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  • Denise Scott

Introducing Allergenic Foods - How to Proceed

Allergenic foods are designated as The Big 9. These include:

  • milk and dairy

  • eggs

  • wheat

  • soy

  • peanuts

  • tree nuts

  • fish

  • shellfish

  • sesame


Pictured are a number of the Big 9 allergenic foods including eggs, milk, wheat, fish, shellfish, nuts, and peanuts.


What are the signs to watch for?

What if my baby reacts?

When is it safe to offer these foods?

Can more than one be given at a time or on the same day?

These questions and more will be answered in this article. Read on!


The recommendations for introducing allergenic foods have changed dramatically over the past decade. When it was recommended that some of these items be delayed until two, more food allergies were seen. Many of these foods can now be offered as early as six months, but there are guidelines to follow. 


Some food allergies may be outgrown during childhood or adolescence (cow’s milk, egg, wheat, and soy allergies), while others can remain lifelong (fish, shellfish, peanut). If an infant reacts, it is best to have them seen by an allergist who can perform additional testing and monitoring. For those with a family history of specific food allergies in a parent or sibling and a history of eczema, discuss when to introduce these items with your child’s doctor. For additional information regarding food allergies, see


Let’s start with reactions to watch for when introducing any new foods. These symptoms can appear within minutes or up to 2 hours.


Mild symptoms include:


  • Acute rash

  • Hives or urticaria (welts or a raised itchy rash)

  • Eczema

  • Sudden nasal congestion or runny nose

  • Itching or tingling in the mouth

  • Abdominal pain

  • Vomiting or diarrhea

  • Blood in the stool

  • Dry cough

  • Swelling of the lips, face, or eyes


Severe symptoms include:


  • Trouble swallowing

  • Difficulty breathing or wheezing

  • Swelling of the tongue or throat

  • Hoarseness with trouble talking

  • Chest pain

  • A sudden drop in blood pressure

  • Fainting

  • Anaphylaxis


If you suspect an allergic reaction in your child, do not give that food again. For mild symptoms, a call to your child’s doctor is in order. A more severe reaction warrants an emergency room visit where medication can be given to counteract the reaction.


Any infant who reacts to a new food should be evaluated by their doctor and an allergist. Subsequent encounters with the same food can potentially cause a worse reaction. If a child has a true food allergy, reading food labels is vital to look for cross-contamination. 


Babies who develop eczema before three months are at risk for cow’s milk allergy. Those with cow’s milk allergy may also react to soy and your pediatrician can guide you about possible testing prior to introducing these foods.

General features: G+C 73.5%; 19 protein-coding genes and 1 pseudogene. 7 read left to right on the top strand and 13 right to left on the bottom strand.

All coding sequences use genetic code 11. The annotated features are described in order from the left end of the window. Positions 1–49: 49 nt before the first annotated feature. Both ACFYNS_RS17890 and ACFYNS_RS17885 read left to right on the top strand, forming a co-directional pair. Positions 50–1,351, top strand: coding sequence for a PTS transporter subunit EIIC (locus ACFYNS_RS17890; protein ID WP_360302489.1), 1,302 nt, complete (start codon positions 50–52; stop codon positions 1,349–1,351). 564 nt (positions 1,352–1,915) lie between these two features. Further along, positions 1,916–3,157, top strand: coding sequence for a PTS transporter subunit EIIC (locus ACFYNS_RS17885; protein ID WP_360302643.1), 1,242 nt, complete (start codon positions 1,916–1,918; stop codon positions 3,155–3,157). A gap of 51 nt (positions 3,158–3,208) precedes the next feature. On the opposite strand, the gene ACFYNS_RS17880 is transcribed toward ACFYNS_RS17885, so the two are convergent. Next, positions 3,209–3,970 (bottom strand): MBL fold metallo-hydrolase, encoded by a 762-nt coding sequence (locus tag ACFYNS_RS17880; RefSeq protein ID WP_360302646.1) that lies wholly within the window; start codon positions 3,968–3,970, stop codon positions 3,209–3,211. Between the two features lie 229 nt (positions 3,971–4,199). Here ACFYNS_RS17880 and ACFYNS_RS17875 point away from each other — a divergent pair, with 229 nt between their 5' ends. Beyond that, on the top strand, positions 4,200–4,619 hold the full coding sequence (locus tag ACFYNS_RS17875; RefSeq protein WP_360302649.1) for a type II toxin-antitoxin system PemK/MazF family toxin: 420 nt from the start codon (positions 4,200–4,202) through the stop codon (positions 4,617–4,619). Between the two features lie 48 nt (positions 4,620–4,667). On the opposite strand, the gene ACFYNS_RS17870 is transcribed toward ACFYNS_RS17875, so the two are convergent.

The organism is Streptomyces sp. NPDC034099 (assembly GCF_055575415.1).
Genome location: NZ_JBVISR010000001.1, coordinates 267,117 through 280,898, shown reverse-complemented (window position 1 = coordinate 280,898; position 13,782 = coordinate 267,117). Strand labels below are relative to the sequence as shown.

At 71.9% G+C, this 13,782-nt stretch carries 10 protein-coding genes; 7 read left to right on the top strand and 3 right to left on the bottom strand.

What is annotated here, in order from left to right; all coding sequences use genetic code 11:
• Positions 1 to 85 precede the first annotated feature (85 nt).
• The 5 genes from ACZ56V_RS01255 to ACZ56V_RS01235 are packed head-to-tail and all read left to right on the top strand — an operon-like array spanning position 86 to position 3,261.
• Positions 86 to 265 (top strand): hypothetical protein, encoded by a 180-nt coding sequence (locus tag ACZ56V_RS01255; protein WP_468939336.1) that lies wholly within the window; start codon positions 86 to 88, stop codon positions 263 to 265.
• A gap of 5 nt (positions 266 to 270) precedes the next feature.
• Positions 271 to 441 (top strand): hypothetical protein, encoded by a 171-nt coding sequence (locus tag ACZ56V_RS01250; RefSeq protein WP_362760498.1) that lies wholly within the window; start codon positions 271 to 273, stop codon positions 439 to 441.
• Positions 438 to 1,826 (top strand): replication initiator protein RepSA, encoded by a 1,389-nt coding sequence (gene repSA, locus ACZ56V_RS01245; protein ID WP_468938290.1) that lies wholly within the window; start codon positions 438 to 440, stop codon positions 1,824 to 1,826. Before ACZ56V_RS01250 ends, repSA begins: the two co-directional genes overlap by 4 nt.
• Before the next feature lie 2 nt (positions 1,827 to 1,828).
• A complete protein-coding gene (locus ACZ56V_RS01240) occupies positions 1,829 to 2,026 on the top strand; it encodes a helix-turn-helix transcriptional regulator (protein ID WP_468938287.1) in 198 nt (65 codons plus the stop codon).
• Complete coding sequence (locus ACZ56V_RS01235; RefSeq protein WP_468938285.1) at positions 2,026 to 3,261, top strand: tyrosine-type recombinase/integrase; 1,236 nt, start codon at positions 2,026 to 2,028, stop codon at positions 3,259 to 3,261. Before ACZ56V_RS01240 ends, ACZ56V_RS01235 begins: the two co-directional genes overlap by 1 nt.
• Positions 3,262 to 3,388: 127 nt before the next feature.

Some allergenic foods should not be introduced prior to a year. These include cow’s milk and shellfish. Fish and shellfish allergies are likely lifelong and can be so strong that cooking fish in the home can trigger a reaction.

Various shellfish depicted here. Shellfish and cow's milk are two allergenic foods that should not be introduced before a year.



The majority of the Big 9 can be introduced between 6-12 months with the following guidelines:


  1. Only introduce a single allergenic food in a week.

  2. Start with a tiny amount (⅛-¼ teaspoon) and give several days in a row.

  3. If a reaction occurs, do NOT offer the food again and wait until an allergist can evaluate your infant. Wait at least another week before giving a different allergenic food.

  4. If the new item is tolerated, continue to offer this food in gradually increasing amounts 2-3 times weekly.

  5. In a separate week, another new, allergenic food can be offered while continuing the food already tolerated.

  6. Any nut items should be offered as nut butter or powder since nuts are a choking hazard.

  7. Dairy can first be offered as plain, full fat yogurt.

  8. Cow’s milk and shellfish should not be offered before the first birthday.

  9. Do not offer more than one allergenic food in the same week.

  10. It is best to introduce a new food early in the day to have plenty of time to observe before bedtime.


You can continue offering new, non-allergenic foods the same week as allergenic items, but only give one new allergenic food in the same week.


Word of caution - as mentioned in my article on baby cereals, there is a cereal available that combines baby cereals and other baby foods with multiple top allergens (as many as 9, it states on the packaging). This is potentially dangerous and goes against the American Academy of Pediatrics and the American Academy of Allergy, Asthma, and Immunology recommendations.


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